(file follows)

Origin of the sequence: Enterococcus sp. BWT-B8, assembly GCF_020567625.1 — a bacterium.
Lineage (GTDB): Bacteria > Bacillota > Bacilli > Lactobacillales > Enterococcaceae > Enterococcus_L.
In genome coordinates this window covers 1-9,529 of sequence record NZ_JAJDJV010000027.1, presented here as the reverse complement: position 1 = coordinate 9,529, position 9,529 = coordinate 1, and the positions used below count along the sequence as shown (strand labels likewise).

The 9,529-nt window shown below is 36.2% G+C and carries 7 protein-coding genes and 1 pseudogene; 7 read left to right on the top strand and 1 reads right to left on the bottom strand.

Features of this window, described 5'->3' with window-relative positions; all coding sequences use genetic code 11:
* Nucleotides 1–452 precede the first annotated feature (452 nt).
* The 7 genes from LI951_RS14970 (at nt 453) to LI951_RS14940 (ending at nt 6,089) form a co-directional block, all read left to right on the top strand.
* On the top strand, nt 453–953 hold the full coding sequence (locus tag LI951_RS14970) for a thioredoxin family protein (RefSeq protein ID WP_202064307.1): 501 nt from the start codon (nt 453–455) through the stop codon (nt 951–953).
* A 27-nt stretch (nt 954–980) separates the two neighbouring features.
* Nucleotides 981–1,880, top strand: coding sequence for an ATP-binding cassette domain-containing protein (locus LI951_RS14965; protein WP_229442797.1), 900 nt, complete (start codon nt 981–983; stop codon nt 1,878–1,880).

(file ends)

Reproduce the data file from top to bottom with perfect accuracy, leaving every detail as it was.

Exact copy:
Origin of the sequence: Enterococcus sp. BWT-B8, assembly GCF_020567625.1 — a bacterium.
Lineage (GTDB): Bacteria > Bacillota > Bacilli > Lactobacillales > Enterococcaceae > Enterococcus_L.
In genome coordinates this window covers 1-9,529 of sequence record NZ_JAJDJV010000027.1, presented here as the reverse complement: position 1 = coordinate 9,529, position 9,529 = coordinate 1, and the positions used below count along the sequence as shown (strand labels likewise).

The 9,529-nt window shown below is 36.2% G+C and carries 7 protein-coding genes and 1 pseudogene; 7 read left to right on the top strand and 1 reads right to left on the bottom strand.

Features of this window, described 5'->3' with window-relative positions; all coding sequences use genetic code 11:
* Nucleotides 1–452 precede the first annotated feature (452 nt).
* The 7 genes from LI951_RS14970 (at nt 453) to LI951_RS14940 (ending at nt 6,089) form a co-directional block, all read left to right on the top strand.
* On the top strand, nt 453–953 hold the full coding sequence (locus tag LI951_RS14970) for a thioredoxin family protein (RefSeq protein ID WP_202064307.1): 501 nt from the start codon (nt 453–455) through the stop codon (nt 951–953).
* A 27-nt stretch (nt 954–980) separates the two neighbouring features.
* Nucleotides 981–1,880, top strand: coding sequence for an ATP-binding cassette domain-containing protein (locus LI951_RS14965; protein WP_229442797.1), 900 nt, complete (start codon nt 981–983; stop codon nt 1,878–1,880).